ABC Fires Back in Bachelor Discrimination Case

The parties behind The Bachelor and The Bachelorette have filed a motion to dismiss a class-action lawsuit that claims the dating shows discriminate against people of color.

The Hollywood Reporter has a deep-diving update on the case, but because we at TVLine know you legal eagles like to stay abreast of the action but don’t want to spend a lot of time doing it, here’s a summary of what’s happened so far:

BACKGROUND | Defendants ABC and Warner Horizon Television (which produces the shows) want to stop a suit brought by Nathaniel Claybrooks and Christopher Johnson, two African-American men who say they were given the bum’s rush at a Bachelor casting call in Nashville. The plaintiffs cite their experience — as well as the fact that almost no people of color have appeared on the shows in question — as evidence that ABC and Warner Horizon have a corporate policy against casting minorities.

DEFENSE No. 1: THE GOOD OL’ FIRST AMENDMENT | ABC/Warner Horizon say that TV programming (including casting) is protected speech under the First Amendment, and the suit seeks to change the message the shows want to send. (That the “message” is that some people will debase themselves in the pursuit of alleged true love and/or screen time apparently is beside the point.) The defendants liken the suit to someone forcing Logo to offer heterosexual programming or BET to plan series aimed at Caucasians.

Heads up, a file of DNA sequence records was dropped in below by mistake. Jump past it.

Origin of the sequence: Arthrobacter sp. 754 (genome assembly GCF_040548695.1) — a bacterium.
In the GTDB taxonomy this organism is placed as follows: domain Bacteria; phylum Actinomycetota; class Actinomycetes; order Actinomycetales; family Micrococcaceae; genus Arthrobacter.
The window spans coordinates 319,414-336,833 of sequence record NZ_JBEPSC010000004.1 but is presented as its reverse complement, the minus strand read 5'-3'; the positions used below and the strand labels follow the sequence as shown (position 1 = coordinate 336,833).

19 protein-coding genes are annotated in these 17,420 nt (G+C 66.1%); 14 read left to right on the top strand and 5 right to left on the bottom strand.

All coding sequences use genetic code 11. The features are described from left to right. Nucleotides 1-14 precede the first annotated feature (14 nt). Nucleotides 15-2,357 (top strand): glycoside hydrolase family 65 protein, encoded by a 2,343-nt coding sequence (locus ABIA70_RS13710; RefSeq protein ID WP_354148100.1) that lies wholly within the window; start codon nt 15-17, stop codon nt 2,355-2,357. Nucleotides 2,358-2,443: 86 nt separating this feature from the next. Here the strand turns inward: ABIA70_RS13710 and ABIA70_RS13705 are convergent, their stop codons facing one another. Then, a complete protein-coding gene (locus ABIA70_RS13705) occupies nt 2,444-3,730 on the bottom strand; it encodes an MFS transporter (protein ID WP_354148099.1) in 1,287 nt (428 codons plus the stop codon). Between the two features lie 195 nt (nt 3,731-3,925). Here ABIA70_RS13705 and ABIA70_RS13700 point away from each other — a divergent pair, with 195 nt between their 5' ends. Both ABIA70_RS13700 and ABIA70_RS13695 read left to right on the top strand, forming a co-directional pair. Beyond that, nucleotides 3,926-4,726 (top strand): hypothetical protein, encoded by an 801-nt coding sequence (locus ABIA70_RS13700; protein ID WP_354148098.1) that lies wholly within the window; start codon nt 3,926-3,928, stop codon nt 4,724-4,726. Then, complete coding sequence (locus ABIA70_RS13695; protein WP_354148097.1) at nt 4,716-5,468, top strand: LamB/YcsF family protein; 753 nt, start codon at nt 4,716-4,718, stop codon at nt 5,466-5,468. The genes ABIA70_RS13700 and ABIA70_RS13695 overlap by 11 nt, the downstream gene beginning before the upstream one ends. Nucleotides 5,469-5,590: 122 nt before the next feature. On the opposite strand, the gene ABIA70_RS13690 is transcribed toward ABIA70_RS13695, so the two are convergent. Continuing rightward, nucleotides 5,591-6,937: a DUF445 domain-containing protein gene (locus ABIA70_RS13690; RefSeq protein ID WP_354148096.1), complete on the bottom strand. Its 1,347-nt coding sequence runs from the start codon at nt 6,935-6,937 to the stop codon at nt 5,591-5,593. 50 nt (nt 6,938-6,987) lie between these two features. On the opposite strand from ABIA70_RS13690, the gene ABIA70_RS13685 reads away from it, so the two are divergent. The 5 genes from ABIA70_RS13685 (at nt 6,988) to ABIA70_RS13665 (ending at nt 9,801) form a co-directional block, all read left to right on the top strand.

DEFENSE No. 2: IF THERE AREN’T RULES, HOW CAN WE BREAK THEM? | The Supreme Court recently decided that Fox and ABC didn’t deserve certain FCC nudity/profanity penalties because there’d been no advance notice regarding indecency policies. ABC/Warner Horizon say they’re in a similar situation: Because there aren’t concrete rules about what does and doesn’t constitute discriminatory casting, they can’t be held accountable for allegedly violating someone’s civil rights in the audition process.

DEFENSE No. 3: THERE’S NO THERE THERE | Finally, ABC/Warner Horizon state that the plaintiffs’ belief that they were Bachelor material, their account of their too-quick casting session and their assertion that there’s never been a Bachelor/Bachelorette who’s not white don’t add up to a viable case. In other words: Just because you didn’t get cast doesn’t mean we discriminated against you based on your skin tone.

ALSO… |  The defendants also made it clear that some of their best friends other series feature interracial relationships, citing Grey’s Anatomy, Ugly Betty, Modern Family and Desperate Housewives as examples.

What do you think of ABC’s arguments? Hit the comments and sound off!

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